With the Trump administration expected to roll back federal climate policy, advocates are hoping states and cities will pick up the slack on reducing carbon emissions. Chicago is often touted as a leader on this front thanks to its solar, energy efficiency and other programs, along with the 2012 closure of two urban power plants and city officials’ action against petroleum coke storage. Now a majority of City Council members and the Chicago chapter of 350.org want the city to make a statement against the fossil fuel industry by pledging to divest the city’s pension funds and stocks and bonds. A divestment resolution was introduced in December, and backers are hoping it will be heard by the full council this spring. The measure would be largely symbolic, since a resolution is non-binding and the state government is in charge of pension investments.
The potential for generating energy from anaerobic digesters could address water quality issues and increase clean energy from Wisconsin farms, though economic and technical challenges remain with bringing the energy to the market.
Advocates who have been pressuring a Wisconsin utility to adopt more clean energy are applauding the recent announcement of a new wind project in Iowa.
A former coal plant in Joliet, Illinois is an example of the type of facility that can successfully be converted to natural gas. Not all plants are as ideal.
Local leaders and many residents say they like the idea of nurturing clean energy technology in Bronzeville, and hope a planned microgrid can be a springboard for related community-driven projects.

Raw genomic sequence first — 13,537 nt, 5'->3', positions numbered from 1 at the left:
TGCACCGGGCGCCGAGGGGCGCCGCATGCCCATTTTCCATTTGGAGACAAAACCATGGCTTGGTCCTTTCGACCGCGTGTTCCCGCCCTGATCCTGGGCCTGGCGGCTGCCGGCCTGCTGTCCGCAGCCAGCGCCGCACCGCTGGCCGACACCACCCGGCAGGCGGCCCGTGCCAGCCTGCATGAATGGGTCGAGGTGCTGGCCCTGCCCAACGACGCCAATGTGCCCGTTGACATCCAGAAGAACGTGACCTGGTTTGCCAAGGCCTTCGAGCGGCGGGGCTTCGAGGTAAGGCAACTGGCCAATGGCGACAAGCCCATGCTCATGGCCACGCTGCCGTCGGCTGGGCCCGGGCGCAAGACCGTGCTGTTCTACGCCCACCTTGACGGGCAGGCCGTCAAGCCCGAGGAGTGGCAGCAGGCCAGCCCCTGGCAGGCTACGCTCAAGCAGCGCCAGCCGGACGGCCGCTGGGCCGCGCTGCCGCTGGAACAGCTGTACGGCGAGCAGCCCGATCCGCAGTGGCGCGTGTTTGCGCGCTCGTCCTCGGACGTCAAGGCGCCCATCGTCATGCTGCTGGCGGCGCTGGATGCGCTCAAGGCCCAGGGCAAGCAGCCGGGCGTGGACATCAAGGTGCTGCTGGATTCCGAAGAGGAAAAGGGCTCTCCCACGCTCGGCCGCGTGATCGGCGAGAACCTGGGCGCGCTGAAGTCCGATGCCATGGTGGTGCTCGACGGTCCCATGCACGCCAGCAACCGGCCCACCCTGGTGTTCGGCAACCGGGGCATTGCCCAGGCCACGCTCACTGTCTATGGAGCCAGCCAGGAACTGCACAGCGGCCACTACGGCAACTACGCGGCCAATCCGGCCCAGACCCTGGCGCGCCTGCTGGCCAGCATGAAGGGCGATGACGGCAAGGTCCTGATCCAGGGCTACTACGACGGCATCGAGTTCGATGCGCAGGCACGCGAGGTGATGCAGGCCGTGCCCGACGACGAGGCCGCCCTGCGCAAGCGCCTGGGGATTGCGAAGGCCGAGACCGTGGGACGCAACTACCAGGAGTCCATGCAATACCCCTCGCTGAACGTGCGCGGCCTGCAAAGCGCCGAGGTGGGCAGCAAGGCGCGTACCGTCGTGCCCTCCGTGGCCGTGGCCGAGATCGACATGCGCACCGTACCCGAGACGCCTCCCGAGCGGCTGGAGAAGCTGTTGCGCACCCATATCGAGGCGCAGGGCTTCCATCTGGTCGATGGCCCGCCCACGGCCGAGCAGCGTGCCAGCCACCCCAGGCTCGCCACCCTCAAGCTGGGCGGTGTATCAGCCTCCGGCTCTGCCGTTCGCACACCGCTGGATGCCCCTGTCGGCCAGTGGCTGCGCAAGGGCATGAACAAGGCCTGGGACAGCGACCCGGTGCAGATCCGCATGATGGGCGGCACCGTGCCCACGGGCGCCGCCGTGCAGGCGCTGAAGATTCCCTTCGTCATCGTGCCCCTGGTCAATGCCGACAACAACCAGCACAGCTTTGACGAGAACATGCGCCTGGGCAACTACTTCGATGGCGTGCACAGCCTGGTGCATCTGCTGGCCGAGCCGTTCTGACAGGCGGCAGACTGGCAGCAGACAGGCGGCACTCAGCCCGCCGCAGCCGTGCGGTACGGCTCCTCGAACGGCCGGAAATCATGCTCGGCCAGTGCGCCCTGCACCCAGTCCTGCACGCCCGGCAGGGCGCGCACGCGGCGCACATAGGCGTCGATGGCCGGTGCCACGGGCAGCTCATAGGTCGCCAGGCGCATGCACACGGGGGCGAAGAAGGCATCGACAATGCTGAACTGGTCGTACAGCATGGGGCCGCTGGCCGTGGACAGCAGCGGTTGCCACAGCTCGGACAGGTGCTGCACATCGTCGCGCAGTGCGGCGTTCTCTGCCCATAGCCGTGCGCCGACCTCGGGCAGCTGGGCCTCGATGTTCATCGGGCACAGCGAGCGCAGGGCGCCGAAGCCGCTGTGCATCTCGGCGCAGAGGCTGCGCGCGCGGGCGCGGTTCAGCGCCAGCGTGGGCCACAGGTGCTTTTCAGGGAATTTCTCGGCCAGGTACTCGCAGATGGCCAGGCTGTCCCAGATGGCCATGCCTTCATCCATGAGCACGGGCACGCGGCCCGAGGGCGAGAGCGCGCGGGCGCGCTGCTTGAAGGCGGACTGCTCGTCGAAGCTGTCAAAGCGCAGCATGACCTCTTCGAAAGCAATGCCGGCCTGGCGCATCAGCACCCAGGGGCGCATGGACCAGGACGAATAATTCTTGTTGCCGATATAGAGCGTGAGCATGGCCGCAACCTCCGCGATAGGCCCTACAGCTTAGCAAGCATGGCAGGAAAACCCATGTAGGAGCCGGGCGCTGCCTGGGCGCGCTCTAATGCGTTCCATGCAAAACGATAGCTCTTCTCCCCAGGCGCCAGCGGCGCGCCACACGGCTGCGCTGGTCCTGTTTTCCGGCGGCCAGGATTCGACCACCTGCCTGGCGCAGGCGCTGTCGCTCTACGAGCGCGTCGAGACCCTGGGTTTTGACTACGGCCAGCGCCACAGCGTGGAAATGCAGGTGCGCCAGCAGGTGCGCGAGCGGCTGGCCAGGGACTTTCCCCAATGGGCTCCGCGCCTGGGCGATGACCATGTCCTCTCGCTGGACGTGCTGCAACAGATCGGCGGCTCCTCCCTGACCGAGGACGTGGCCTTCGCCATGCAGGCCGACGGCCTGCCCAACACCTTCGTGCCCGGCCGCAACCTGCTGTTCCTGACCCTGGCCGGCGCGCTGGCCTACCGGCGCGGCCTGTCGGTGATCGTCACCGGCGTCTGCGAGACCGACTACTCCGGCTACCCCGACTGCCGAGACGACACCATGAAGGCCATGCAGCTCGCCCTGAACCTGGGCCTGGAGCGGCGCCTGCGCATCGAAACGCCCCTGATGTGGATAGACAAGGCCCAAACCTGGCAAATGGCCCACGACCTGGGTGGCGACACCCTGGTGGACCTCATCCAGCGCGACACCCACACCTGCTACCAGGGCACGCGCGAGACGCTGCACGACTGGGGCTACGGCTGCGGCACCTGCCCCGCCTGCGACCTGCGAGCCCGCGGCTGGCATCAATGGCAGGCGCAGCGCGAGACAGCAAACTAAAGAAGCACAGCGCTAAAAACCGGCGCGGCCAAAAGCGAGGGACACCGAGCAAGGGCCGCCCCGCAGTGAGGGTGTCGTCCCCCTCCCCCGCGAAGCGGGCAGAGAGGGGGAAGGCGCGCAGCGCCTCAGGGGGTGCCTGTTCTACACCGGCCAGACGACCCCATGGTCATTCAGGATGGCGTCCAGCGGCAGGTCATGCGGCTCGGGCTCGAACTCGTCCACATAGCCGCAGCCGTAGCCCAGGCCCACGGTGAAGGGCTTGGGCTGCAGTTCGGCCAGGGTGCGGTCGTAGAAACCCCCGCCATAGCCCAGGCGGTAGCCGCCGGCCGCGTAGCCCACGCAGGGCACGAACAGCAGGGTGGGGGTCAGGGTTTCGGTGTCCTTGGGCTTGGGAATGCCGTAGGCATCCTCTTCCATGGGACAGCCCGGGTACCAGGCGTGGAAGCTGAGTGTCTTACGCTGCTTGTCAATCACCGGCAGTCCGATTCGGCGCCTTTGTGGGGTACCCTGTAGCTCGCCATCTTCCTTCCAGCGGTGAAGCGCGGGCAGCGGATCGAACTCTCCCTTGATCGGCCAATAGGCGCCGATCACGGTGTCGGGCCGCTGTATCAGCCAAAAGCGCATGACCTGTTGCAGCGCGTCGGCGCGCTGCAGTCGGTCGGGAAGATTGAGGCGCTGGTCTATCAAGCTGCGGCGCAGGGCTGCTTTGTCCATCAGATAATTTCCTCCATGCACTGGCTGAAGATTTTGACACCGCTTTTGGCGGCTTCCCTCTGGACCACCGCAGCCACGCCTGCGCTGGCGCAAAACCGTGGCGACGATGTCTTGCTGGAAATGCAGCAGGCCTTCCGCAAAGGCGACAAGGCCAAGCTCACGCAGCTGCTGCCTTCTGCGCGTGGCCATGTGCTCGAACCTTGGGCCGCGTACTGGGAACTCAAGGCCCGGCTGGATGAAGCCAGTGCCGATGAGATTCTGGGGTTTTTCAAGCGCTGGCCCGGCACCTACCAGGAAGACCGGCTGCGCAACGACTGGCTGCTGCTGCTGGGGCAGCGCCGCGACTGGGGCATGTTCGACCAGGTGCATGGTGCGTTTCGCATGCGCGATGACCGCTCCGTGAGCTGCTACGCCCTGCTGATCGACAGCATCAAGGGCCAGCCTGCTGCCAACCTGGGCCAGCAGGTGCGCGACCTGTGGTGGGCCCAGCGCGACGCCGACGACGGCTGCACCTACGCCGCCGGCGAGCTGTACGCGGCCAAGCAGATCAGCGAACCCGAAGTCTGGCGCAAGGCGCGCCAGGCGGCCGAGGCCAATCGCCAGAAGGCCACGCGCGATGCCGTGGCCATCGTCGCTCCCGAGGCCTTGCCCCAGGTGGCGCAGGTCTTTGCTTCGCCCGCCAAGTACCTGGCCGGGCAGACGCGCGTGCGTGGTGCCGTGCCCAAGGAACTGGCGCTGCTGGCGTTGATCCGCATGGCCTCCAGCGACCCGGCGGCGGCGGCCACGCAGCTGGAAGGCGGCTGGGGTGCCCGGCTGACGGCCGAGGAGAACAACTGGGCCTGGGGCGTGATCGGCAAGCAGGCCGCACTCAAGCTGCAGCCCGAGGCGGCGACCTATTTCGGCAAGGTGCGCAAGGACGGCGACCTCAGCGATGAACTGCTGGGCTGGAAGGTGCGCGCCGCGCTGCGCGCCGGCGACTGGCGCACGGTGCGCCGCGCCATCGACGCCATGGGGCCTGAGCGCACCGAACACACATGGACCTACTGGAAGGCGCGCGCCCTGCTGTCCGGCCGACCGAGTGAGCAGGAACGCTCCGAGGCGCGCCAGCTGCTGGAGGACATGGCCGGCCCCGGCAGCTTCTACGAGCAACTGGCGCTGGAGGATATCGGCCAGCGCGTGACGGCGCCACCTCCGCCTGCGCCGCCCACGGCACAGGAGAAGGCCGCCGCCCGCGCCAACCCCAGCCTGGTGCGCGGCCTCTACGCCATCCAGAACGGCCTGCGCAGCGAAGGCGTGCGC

While state agencies have recently removed climate change information from their websites, Wisconsin has a long history of being a leader on climate and clean energy research, including by scientists working for government agencies and public universities.
Indiana legislators have introduced a bill that many fear could kill the state’s solar industry by ending net metering and also essentially preventing people from using the energy from their own solar panels.
“Self-implementing” regulations over coal ash impoundments raise concerns and questions in Illinois, where multiple storage sites are potentially hazardous.
“The Midwest is a pretty good place for us to get things done” despite concerns about the new president, says Howard Learner, director of the Chicago-based Environmental Law and Policy Center.
Wisconsin has stood out nationwide for state officials’ hostility toward solar and other renewable energy sources, but there are also numerous bright spots in Wisconsin’s clean energy landscape, including leadership by rural electric cooperatives in renewable development.